Video SEO Basics Part 1
Wondering how you can maximize the SEO value of a video you’ve created? If so, this article is for you. We’ll discuss:
- Why video can boost your site’s rankings
- Where you should host your videos online
- Where you should share videos to maximize their SEO value
- How to optimize your site for your video to maximize the SEO value
While we’re going to write this article from the perspective of an auto parts and accessories etailer, the content below is pretty universal. If you’re looking for general video SEO advice, you’ve come to the right place.
Do Videos Really Boost Search Engine Rankings?
There’s a lot that’s supposed to make your site rank better on Google, so it can be hard to prioritize. So, before you go spending a small fortune on creating video for your site, it’s a good idea to talk about priorities with someone who knows SEO. Still, all things being equal, Google likes pages with videos:
- Consumers like video, too. Most people (this Hubspot data says 68%) prefer to watch a video over reading.
- Video is often the best way to explain/illustrate something. There are a lot of things that defy description, which makes a video the best tool to explain something and/or “sell” the customer.
- Video is a quality signal. One of Google’s (and Bing’s) biggest challenges is sorting the good websites from the bad ones. Video is one of the ways that Google and Bing evaluate quality: A site with a lot of unique, original videos is probably better than a similar site without video.
We have added video to our client’s product and category pages and seen dramatic increases in organic search traffic – to say nothing of increased conversions and revenue. Even a simple, text-only video like this one can have a substantial impact on a page’s search traffic and overall performance:
This video is really just a quick summary of an existing page of content here. Yet adding this video to the existing page (and doing a couple of other things) bumped it up a few positions and just about tripled our organic traffic to this page year-over-year.
Again, there are lots of things you can do to boost your website’s search engine rankings. There may be something you should prioritize higher than video. However, all things being equal, Google and Bing like pages with videos and reward them with more traffic.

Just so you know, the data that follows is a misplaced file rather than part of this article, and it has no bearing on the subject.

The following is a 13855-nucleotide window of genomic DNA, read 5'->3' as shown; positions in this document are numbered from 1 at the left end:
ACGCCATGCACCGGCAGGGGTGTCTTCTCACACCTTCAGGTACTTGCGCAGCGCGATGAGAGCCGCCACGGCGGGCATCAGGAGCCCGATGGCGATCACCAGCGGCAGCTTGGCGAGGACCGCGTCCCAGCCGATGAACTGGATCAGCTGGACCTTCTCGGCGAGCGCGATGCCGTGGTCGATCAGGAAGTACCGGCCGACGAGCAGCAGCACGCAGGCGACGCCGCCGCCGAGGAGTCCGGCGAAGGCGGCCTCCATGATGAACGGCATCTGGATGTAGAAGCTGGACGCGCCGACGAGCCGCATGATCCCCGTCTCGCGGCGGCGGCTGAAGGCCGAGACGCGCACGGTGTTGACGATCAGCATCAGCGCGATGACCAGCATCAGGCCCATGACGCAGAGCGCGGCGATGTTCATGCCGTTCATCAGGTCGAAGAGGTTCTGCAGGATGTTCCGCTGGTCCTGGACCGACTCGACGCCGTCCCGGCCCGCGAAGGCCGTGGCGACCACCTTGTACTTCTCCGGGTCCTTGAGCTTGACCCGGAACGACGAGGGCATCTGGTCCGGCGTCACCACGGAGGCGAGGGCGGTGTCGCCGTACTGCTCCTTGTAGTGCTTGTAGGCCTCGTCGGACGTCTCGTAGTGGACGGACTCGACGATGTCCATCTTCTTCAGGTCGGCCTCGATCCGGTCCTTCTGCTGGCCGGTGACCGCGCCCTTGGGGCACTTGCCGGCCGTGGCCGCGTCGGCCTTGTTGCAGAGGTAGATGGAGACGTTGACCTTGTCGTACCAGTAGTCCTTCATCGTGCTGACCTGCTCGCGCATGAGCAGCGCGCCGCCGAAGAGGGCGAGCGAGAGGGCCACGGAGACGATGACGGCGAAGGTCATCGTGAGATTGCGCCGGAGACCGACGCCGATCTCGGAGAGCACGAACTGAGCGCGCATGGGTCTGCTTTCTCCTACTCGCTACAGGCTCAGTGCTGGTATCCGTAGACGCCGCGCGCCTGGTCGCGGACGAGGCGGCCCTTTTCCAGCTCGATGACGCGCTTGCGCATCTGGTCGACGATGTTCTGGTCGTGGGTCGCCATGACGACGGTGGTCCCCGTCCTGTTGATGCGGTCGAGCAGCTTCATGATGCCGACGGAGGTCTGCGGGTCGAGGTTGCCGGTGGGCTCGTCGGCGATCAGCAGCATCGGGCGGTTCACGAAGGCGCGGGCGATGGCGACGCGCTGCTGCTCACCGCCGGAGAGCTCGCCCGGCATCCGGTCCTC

Where Should You Host Your Videos Online?
One of the biggest questions people have about search engine optimizing a video has to do with hosting: Should you host your video yourself, or use a video sharing website like YouTube? For most companies, the answer is to host your videos on a sharing website. Here’s why:
- Video hosting is resource intensive. If your website hosting already has a lot to do (like, say, power a Magento site), video streaming is going to add a lot to the existing load.
- Self-hosted video is usually slow. Most web hosting servers aren’t configured to stream video – they’re configured to host a website. As a result, they tend to be slower than a platform optimized for video.
- Video players are complex. When you self-host a video, you need to make sure the video player you’re using works with most devices. Believe it or not, this is a complex problem, and not every player works every time. YouTube and Vimeo both have good players that work for almost everyone.
- Shared video hosting can generate traffic. As we’ll explain, even if you self-host video, you still want it on YouTube so it can be found by YouTube’s huge user base. Since it’s going to be uploaded anyways.
- You can minimize YouTube’s branding and limit related videos. If you’re going to host your videos on YouTube, you can minimize their branding on your embed. You can also make sure that any related videos that show up are from your channel. Use the rel and modest branding parameters on your video embed (the parameters are documented here, and there’s a good explainer here).
If your company is able to invest in a dedicated video server, and your development team is able to manage the weird problems that can crop up with players, then by all means self-host. If you can offer a share/embed option that creates links back to your site, more power to you. But we recommend uploading to YouTube and embedding your video from there to most companies.